May others come to that realization as well!
Wednesday, January 02, 2013
From assent to trust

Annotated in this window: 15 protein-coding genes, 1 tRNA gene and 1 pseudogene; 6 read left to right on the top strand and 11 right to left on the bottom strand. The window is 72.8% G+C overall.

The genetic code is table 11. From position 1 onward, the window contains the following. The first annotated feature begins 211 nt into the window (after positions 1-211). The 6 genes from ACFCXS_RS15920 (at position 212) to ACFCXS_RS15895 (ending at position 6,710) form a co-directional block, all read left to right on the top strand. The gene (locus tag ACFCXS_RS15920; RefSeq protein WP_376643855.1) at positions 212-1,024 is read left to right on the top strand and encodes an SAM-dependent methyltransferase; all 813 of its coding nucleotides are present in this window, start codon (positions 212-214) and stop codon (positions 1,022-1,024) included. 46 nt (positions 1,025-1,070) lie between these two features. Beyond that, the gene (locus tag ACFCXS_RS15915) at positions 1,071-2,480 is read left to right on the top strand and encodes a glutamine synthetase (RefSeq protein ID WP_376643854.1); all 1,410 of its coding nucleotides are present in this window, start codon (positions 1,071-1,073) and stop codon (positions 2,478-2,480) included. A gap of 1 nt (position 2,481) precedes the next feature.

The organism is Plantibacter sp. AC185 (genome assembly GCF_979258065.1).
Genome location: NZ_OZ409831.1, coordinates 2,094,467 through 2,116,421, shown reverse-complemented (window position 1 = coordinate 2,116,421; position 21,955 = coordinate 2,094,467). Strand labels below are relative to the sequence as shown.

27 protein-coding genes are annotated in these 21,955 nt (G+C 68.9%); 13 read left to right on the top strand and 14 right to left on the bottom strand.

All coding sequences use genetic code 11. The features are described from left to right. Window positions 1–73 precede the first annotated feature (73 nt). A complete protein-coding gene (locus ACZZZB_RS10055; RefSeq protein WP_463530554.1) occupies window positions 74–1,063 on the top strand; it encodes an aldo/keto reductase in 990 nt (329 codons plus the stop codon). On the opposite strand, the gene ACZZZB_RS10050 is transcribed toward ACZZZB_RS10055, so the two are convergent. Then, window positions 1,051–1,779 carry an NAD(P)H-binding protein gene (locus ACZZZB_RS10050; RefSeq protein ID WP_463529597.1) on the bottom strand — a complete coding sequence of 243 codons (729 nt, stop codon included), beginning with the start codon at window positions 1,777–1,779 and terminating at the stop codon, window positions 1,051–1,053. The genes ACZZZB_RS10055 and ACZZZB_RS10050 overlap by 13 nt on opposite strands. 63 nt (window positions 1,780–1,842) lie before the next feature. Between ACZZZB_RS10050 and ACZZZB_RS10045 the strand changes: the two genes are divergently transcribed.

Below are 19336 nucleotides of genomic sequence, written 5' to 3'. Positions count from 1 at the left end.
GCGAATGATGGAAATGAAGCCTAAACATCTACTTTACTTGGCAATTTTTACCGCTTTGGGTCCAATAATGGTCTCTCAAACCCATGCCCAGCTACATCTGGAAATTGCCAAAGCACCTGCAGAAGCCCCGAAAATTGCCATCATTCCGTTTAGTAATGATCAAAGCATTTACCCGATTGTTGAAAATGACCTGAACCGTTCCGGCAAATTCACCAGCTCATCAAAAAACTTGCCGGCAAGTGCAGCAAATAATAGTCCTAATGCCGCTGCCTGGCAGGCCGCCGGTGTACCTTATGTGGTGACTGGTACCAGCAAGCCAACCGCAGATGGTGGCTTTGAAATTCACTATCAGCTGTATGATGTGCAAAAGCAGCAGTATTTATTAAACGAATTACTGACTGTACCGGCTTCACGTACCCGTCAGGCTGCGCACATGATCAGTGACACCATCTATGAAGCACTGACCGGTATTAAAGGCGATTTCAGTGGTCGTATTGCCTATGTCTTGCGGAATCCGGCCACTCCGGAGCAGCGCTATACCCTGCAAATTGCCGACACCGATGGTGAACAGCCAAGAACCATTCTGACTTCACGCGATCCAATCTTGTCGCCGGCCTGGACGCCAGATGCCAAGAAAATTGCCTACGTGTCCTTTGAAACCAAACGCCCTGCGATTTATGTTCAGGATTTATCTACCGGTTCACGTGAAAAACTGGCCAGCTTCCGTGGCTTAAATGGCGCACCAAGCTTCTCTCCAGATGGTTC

If Böhler was correct in this estimation, the problem lay with Wesley’s attempts to reason his way through to a relationship with God. This was due to his continued practical understanding of faith as assent, even though he had intellectually come to see it primarily as trust. The critical phrase here is Wesley’s reliance on the propositional truth of Scripture as comprehended by the intellect, rather than a personal experience of God in the heart. Wesley, by his own confession, had a very limited personal experience of God prior to Aldersgate and all of his theologising up till this period was largely an intellectual affair...He was desperate for the experience Böhler described, but at this critical juncture he explicitly returned to the “testimony” of Scripture. It is of paramount importance to notice however, that it was not simply the written text to which he appealed, but the direct testimony of God himself through the written text. In a way that he had not yet clearly articulated, Wesley had come to realise the inadequacy of an intellectual comprehension of the text alone, and the vital importance of a direct spiritual encounter with God in and through the text, as well as in and through personal testimonies.—Wesley as a Pastoral Theologian, page 81